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A different type of apologist

I have just started reading Apologetics for a New Generation; it is a collection of articles and interviews edited by Sean McDowell which explores what apologetics should look like today.

I think the following, taken from the introduction by Sean McDowell, summarizes the main question the book aims to answer:

Some compare postmodernism to an earthquake that has overturned all the foundations of Western culture. Thus, to be relevant in ministry today, we must shed our modern tendencies and embrace the postmodern shift. According to many postmoderns, this shift includes replacing a propositional approach to the gospel with a primarily relational methodology … But what does this really mean for ministry today? Certainly, as postmoderns like to emphasize, story, image, and community are critical components. But does it follow that we downplay reason, evidence, and apologetics? (p. 15)

To this he answers emphatically, “Absolutely not!”

The theme developing already (from men like Dan Kimball, Brett Kunkle, Lee Strobel & Josh McDowell) is that apologetics is still important, but the way we do apologetics may need some work. As Dan Kimball put it, we may need “a different type of apologist” (p.29).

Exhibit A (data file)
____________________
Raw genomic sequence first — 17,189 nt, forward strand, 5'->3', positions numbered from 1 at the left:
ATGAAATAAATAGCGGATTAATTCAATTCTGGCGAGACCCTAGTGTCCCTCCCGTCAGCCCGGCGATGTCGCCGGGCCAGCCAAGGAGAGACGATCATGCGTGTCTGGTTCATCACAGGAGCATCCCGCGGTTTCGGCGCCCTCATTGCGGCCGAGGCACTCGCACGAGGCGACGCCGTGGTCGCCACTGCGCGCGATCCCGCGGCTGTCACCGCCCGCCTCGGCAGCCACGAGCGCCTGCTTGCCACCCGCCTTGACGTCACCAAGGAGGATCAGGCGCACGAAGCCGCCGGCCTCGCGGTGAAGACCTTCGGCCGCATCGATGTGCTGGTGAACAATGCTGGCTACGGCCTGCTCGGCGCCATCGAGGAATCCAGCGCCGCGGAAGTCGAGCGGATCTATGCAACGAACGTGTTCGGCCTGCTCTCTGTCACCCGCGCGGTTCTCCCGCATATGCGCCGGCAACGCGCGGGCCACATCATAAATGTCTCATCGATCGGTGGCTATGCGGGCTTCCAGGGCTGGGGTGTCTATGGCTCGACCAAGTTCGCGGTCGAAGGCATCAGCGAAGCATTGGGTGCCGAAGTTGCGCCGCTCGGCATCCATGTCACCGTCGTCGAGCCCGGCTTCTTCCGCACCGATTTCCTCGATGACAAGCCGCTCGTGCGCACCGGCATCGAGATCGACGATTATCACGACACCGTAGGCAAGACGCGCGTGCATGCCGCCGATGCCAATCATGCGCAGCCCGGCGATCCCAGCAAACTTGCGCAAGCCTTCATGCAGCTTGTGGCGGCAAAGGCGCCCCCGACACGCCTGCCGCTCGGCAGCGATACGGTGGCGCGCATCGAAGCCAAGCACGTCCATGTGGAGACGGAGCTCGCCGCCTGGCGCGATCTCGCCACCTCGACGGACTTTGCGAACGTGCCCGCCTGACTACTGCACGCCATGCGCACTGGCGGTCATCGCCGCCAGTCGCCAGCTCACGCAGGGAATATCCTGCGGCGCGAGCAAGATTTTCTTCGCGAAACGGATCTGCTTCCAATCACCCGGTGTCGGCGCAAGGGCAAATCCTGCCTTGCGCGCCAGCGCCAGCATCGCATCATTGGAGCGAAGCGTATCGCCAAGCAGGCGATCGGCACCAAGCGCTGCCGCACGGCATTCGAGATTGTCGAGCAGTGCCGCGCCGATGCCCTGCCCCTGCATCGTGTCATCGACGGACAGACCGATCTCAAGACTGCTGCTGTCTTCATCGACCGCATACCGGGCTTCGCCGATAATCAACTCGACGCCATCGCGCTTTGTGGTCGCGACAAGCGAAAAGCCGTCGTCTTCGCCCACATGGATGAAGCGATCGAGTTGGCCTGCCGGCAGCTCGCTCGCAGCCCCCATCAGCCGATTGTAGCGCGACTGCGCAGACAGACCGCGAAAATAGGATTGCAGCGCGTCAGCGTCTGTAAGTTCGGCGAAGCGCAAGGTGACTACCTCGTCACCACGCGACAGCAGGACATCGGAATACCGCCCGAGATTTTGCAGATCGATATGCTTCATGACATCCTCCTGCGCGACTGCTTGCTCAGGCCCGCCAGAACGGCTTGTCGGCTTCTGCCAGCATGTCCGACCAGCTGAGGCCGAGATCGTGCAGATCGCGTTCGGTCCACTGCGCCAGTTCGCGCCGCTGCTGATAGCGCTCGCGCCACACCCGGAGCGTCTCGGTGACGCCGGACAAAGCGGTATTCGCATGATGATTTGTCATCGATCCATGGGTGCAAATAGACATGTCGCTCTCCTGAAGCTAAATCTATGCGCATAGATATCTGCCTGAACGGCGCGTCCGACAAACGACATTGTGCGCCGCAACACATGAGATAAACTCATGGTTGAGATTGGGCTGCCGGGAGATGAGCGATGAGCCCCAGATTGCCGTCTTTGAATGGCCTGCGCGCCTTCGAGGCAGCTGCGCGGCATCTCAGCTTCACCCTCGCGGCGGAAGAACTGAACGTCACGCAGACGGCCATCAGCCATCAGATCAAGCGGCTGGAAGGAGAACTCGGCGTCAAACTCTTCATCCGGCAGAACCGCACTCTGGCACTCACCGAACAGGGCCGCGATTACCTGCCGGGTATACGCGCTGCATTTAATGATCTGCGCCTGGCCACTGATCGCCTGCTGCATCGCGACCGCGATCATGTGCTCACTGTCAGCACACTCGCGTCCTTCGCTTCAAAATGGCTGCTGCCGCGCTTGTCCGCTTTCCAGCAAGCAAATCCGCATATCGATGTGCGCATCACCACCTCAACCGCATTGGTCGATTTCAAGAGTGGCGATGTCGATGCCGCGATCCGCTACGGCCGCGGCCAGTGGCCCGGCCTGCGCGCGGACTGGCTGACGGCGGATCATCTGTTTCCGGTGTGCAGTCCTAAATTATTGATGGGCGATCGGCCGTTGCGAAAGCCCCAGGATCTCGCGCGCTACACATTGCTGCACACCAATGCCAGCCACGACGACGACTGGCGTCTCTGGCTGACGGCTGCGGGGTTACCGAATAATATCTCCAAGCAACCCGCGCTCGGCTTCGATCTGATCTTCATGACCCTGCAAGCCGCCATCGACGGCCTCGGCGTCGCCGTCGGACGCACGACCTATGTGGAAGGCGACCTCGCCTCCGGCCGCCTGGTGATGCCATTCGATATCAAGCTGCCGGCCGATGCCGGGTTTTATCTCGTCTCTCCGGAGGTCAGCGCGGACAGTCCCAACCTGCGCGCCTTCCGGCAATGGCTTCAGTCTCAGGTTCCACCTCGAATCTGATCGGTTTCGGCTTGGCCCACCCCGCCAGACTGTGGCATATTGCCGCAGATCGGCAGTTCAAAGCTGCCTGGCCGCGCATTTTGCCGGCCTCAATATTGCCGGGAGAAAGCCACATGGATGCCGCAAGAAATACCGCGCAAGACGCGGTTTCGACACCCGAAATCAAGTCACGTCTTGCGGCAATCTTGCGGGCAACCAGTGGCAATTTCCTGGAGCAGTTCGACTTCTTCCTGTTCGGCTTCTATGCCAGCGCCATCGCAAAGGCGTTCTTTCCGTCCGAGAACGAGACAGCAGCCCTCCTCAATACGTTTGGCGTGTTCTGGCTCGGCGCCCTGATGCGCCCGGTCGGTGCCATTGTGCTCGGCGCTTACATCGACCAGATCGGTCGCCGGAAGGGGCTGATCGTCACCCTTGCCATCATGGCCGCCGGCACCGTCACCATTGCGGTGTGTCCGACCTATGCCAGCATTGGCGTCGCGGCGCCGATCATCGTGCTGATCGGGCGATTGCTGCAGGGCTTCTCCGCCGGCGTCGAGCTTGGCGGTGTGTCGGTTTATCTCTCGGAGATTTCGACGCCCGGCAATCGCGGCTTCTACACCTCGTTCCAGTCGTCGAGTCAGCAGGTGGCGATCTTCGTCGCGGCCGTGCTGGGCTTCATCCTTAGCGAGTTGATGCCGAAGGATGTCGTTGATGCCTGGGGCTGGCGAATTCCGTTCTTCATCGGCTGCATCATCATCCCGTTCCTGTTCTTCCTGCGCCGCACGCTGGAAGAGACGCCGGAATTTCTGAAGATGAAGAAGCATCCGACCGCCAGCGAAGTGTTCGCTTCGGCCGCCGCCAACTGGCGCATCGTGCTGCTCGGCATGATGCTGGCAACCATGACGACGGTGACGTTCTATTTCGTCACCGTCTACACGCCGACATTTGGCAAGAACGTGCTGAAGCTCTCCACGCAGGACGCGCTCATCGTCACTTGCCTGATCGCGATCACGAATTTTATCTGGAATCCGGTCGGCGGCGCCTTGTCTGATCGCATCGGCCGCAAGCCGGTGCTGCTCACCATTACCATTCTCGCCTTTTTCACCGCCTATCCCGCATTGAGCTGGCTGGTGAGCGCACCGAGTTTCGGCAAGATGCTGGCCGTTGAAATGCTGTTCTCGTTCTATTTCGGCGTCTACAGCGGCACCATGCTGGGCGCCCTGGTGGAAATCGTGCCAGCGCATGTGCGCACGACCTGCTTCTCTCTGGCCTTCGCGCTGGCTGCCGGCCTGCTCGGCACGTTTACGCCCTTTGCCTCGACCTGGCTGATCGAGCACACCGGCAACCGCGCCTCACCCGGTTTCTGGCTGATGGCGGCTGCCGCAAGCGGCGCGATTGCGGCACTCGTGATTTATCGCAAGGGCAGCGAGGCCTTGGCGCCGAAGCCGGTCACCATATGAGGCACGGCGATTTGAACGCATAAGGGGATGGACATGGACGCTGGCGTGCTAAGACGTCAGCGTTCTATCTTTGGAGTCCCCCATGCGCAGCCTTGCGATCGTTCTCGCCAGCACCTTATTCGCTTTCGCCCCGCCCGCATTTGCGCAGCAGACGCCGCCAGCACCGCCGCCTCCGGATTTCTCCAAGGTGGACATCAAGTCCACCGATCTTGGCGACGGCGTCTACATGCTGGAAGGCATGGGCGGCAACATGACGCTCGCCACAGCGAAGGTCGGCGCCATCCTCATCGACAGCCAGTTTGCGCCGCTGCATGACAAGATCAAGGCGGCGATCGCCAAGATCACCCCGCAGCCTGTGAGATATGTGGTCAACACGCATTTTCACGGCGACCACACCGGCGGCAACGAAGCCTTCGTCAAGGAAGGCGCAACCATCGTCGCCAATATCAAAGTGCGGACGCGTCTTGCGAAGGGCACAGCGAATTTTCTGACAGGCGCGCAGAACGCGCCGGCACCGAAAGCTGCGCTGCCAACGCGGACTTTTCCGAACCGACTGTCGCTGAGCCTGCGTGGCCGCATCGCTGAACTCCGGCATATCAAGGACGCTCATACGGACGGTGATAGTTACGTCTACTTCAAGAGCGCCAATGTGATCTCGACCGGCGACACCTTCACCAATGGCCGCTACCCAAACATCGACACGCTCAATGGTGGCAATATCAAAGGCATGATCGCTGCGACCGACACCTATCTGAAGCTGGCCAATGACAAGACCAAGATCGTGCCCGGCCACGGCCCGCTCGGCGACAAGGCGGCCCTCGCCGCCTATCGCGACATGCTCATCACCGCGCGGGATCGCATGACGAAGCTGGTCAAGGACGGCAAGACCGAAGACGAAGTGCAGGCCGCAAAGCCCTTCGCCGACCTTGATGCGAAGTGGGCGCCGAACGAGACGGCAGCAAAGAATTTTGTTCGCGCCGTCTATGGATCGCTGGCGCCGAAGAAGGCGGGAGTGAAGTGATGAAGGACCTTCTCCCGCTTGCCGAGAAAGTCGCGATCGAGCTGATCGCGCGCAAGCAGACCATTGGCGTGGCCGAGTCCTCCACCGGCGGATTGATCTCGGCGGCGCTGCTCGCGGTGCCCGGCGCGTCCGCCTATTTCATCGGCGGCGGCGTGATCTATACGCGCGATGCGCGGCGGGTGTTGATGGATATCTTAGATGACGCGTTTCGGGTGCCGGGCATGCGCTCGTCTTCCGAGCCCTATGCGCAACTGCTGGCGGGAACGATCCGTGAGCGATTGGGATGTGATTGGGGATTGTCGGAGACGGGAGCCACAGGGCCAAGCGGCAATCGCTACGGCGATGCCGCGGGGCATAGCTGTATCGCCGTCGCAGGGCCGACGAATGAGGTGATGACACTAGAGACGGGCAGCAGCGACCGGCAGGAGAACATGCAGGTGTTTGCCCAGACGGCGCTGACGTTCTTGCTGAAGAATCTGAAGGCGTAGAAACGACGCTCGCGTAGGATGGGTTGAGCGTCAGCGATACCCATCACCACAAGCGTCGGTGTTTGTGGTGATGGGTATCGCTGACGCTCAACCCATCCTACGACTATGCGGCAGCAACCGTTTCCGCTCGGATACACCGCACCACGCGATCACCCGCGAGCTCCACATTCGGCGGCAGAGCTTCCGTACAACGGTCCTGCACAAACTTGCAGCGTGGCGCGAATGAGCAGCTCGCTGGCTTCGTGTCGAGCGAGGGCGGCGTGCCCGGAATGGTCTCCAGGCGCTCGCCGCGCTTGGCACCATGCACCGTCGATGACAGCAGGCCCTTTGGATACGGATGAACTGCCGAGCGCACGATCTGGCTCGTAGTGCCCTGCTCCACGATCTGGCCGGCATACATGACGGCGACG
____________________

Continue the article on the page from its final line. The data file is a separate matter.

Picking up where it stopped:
I found the third chapter, by Josh McDowell, to be particularly powerful (it’s also as far as I’ve read in the book!). In it, made a powerful case for the vital role that relationships play. He asks:

[W]hat will cause your children, grandchildren, students, neighbors, friends and family members to want to hear the truth, know Jesus, follow the Scriptures, and live out the values you yourself treasure? (p. 59)

To this he answers, simply: relationships. The other contributors (so far) have also touched on one aspect or another of this.

We need to emphasize the importance of building real relationships with those around us if we are to have a meaningful voice in their lives. People are willing to explore what faith is and even what Christianity teaches, but they are often most open to those who have first listened to them and have developed a personal connection.

Josh McDowell characterized it this way:

It’s not modernism. It’s not postmodernism. It’s not relationships and it’s not truth, not one or the other. It is a thoroughly biblical apologetic: truth in the context of relationships, an apologetic that acknowledges and capitalizes on the fact that truth bears the sweetest fruit when it is planted in the soil of a loving relationship. (p.67)

Even in cases where people have become intellectually convinced of the truthfulness of the facts of Christianity, it seems to be relationship and love that God predominantly uses to draw them into a saving faith. As Josh McDowell recounts: “The evidences did not bring me to Christ … It was the love I saw between a group of genuine believers who loved not only Jesus Christ but also each other – and even me!”

I am finding this book to be very good so far, and have high hopes as I continue through it. I think it has a lot of good lessons to teach.